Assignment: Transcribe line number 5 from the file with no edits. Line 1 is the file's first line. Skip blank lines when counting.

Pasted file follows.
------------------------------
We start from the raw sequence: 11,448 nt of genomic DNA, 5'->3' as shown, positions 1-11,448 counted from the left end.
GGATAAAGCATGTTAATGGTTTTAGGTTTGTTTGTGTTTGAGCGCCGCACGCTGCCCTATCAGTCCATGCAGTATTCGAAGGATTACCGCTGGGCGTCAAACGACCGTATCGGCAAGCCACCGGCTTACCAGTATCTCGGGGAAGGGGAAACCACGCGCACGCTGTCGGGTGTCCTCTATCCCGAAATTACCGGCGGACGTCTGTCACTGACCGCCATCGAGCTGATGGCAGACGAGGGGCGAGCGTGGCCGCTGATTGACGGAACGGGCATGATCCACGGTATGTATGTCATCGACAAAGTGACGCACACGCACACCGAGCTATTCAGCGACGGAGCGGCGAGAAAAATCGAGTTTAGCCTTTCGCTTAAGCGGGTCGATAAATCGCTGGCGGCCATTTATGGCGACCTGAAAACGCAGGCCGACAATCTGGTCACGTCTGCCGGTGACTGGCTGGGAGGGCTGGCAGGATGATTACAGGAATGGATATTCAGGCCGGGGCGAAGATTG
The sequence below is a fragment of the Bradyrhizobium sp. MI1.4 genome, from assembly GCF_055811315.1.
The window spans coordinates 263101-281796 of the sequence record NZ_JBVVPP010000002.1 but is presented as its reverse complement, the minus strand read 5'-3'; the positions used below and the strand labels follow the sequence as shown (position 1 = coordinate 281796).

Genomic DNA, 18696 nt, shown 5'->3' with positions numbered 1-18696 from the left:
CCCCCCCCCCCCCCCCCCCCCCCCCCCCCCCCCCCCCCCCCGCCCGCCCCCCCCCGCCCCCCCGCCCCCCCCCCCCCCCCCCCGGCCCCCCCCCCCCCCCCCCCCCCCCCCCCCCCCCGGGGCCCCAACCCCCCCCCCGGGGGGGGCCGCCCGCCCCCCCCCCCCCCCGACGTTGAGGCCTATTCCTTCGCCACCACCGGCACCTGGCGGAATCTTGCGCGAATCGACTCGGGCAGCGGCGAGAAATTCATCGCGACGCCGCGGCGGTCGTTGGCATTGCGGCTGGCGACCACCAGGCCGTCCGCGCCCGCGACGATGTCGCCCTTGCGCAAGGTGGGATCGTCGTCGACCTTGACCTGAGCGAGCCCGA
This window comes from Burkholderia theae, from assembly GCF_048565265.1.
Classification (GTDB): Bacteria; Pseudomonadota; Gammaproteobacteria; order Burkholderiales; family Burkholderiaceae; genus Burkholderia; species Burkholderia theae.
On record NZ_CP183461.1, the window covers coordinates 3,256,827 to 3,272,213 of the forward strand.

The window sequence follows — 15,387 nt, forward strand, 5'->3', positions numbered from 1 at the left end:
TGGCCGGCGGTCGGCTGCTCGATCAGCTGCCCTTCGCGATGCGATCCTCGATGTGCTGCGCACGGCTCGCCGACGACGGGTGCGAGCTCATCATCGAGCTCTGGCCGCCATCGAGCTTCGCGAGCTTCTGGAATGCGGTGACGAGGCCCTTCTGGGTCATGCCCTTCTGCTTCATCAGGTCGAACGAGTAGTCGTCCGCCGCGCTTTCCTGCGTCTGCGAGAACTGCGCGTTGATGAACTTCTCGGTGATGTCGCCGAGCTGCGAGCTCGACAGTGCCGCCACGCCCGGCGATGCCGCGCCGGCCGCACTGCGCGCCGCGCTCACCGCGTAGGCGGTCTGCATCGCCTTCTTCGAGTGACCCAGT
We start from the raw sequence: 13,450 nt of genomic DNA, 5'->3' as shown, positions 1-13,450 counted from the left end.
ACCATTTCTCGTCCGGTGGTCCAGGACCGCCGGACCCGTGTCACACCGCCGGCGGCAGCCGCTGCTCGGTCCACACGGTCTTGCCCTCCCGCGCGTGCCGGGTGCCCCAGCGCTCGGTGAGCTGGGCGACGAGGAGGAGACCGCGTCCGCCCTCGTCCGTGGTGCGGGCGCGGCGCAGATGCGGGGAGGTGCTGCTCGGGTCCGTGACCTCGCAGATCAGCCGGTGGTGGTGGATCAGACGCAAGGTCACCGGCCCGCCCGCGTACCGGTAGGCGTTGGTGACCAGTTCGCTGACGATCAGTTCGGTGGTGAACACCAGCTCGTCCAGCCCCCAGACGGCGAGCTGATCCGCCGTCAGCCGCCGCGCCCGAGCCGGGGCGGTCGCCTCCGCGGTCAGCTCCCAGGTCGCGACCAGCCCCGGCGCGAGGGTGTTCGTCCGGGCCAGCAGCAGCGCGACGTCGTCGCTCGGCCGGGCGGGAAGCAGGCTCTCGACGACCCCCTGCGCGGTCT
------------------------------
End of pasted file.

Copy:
Genomic DNA, 18696 nt, shown 5'->3' with positions numbered 1-18696 from the left: